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juro 04-01-2000 09:00 AM

searun cutthroat trout
Searun brook trout are talked about a lot in New England. Because of the damage to estuarine systems many strains have gone by the wayside. Out in the west, there are many healthy runs of coastal searun cutthroat trout ("cutts" we call 'em), some reaching several pounds. These populations give me a sense of assurance that we could restore searun brookie runs in the northeast some day.

I recall a guy who had recorded a steelhead on his permit and sat down to stop fishing. I went over and realized the fish was a cutt... a HUGE cutt! Upon realizing my observation was true, he stood up and walked away to start fishing down the river bank since he had not limited out - thinking of the fish as a "bonus". Unlike him, I was spellbound by this incredible cutt and could not stop looking at it for several minutes more. Most searun cutts are in the 1-3 pound class (by my experiences). They take flies aggressively and fight with purpose. They have the most beautiful golden hue, like a searun brown, and brilliant silver sides when fresh from the sea. Unlike browns, they do not have the large spots with light aureoles around them - and i would venture to say they lack the brown's volmer teeth as well. The spots are often x-shaped and smaller than salmon spots, and the tail is delicately ribbed with spots along every ray.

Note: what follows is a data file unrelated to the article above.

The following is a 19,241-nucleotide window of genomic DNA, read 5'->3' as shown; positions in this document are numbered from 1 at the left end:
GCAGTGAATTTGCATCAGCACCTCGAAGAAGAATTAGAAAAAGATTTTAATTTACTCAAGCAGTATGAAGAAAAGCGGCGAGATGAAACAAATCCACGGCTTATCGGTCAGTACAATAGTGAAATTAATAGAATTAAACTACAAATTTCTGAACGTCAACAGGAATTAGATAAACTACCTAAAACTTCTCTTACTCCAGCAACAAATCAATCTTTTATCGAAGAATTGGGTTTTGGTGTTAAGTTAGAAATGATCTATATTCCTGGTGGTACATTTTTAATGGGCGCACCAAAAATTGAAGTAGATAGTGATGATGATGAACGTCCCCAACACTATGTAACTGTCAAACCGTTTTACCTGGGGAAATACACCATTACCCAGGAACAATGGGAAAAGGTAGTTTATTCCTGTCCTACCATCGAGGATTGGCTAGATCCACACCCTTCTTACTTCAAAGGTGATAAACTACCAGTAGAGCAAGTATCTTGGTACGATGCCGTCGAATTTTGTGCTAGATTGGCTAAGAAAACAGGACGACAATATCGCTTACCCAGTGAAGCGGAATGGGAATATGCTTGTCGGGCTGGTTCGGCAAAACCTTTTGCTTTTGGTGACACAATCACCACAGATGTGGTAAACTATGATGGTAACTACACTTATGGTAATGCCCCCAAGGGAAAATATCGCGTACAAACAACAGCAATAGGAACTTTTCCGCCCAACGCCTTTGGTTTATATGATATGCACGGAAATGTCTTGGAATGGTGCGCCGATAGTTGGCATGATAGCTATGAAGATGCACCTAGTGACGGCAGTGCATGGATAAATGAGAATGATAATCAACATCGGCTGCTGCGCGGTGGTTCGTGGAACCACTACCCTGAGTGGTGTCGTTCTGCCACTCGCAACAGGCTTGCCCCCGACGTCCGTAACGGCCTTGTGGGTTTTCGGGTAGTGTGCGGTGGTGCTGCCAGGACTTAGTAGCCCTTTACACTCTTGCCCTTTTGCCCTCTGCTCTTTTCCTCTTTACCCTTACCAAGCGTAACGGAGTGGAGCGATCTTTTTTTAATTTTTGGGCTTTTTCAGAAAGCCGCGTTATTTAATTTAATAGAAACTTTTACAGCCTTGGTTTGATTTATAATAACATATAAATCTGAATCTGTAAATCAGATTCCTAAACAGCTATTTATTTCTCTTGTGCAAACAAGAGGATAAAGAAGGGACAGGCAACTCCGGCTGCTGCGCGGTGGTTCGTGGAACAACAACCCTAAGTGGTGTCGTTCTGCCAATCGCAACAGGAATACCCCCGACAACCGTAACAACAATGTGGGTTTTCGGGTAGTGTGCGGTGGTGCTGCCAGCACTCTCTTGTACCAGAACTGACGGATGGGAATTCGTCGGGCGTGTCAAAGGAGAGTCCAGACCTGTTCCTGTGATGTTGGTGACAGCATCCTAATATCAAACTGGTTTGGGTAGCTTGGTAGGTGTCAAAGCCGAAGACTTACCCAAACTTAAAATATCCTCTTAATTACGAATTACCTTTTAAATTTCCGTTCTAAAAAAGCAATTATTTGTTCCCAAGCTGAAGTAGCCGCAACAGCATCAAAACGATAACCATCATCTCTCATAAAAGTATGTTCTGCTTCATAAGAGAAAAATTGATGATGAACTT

They are called harvest trout in the northwest because they return in the fall and I think it has something to do with the incredible eating quality of these fish. Some strains are endangered so I almost always release them.

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